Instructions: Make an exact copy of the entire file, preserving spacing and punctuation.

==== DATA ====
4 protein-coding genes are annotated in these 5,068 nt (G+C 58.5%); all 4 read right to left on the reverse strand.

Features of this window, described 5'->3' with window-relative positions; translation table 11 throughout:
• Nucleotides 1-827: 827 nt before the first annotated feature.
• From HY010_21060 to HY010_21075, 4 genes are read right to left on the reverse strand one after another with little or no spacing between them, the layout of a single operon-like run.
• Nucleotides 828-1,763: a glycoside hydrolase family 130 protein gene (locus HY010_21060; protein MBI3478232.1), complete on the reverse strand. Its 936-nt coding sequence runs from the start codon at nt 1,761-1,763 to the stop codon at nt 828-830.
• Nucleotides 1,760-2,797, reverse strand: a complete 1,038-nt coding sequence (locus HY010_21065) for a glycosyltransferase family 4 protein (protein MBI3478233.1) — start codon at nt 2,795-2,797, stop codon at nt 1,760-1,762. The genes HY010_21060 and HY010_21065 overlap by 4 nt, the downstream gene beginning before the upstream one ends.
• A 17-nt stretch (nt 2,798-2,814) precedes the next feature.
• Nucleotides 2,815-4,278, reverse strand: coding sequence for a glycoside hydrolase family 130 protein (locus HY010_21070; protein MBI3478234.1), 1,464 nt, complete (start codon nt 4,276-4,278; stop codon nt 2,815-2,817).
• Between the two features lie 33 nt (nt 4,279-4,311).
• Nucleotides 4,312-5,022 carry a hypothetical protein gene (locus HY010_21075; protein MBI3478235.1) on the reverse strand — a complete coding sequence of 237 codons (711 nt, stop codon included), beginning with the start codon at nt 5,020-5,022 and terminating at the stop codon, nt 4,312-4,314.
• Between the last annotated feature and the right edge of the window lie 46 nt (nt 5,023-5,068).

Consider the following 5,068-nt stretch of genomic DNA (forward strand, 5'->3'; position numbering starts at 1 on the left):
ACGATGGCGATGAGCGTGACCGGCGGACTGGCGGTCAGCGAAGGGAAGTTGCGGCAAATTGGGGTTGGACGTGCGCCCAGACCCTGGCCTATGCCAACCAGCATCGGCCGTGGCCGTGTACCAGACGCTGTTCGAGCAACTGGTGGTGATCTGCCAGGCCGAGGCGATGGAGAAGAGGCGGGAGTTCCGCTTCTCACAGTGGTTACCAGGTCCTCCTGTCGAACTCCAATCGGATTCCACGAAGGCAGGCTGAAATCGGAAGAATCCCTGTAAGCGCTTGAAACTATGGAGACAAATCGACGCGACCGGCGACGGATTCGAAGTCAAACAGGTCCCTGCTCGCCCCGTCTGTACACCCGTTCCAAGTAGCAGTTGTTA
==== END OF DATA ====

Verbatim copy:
4 protein-coding genes are annotated in these 5,068 nt (G+C 58.5%); all 4 read right to left on the reverse strand.

Features of this window, described 5'->3' with window-relative positions; translation table 11 throughout:
• Nucleotides 1-827: 827 nt before the first annotated feature.
• From HY010_21060 to HY010_21075, 4 genes are read right to left on the reverse strand one after another with little or no spacing between them, the layout of a single operon-like run.
• Nucleotides 828-1,763: a glycoside hydrolase family 130 protein gene (locus HY010_21060; protein MBI3478232.1), complete on the reverse strand. Its 936-nt coding sequence runs from the start codon at nt 1,761-1,763 to the stop codon at nt 828-830.
• Nucleotides 1,760-2,797, reverse strand: a complete 1,038-nt coding sequence (locus HY010_21065) for a glycosyltransferase family 4 protein (protein MBI3478233.1) — start codon at nt 2,795-2,797, stop codon at nt 1,760-1,762. The genes HY010_21060 and HY010_21065 overlap by 4 nt, the downstream gene beginning before the upstream one ends.
• A 17-nt stretch (nt 2,798-2,814) precedes the next feature.
• Nucleotides 2,815-4,278, reverse strand: coding sequence for a glycoside hydrolase family 130 protein (locus HY010_21070; protein MBI3478234.1), 1,464 nt, complete (start codon nt 4,276-4,278; stop codon nt 2,815-2,817).
• Between the two features lie 33 nt (nt 4,279-4,311).
• Nucleotides 4,312-5,022 carry a hypothetical protein gene (locus HY010_21075; protein MBI3478235.1) on the reverse strand — a complete coding sequence of 237 codons (711 nt, stop codon included), beginning with the start codon at nt 5,020-5,022 and terminating at the stop codon, nt 4,312-4,314.
• Between the last annotated feature and the right edge of the window lie 46 nt (nt 5,023-5,068).

Consider the following 5,068-nt stretch of genomic DNA (forward strand, 5'->3'; position numbering starts at 1 on the left):
ACGATGGCGATGAGCGTGACCGGCGGACTGGCGGTCAGCGAAGGGAAGTTGCGGCAAATTGGGGTTGGACGTGCGCCCAGACCCTGGCCTATGCCAACCAGCATCGGCCGTGGCCGTGTACCAGACGCTGTTCGAGCAACTGGTGGTGATCTGCCAGGCCGAGGCGATGGAGAAGAGGCGGGAGTTCCGCTTCTCACAGTGGTTACCAGGTCCTCCTGTCGAACTCCAATCGGATTCCACGAAGGCAGGCTGAAATCGGAAGAATCCCTGTAAGCGCTTGAAACTATGGAGACAAATCGACGCGACCGGCGACGGATTCGAAGTCAAACAGGTCCCTGCTCGCCCCGTCTGTACACCCGTTCCAAGTAGCAGTTGTTA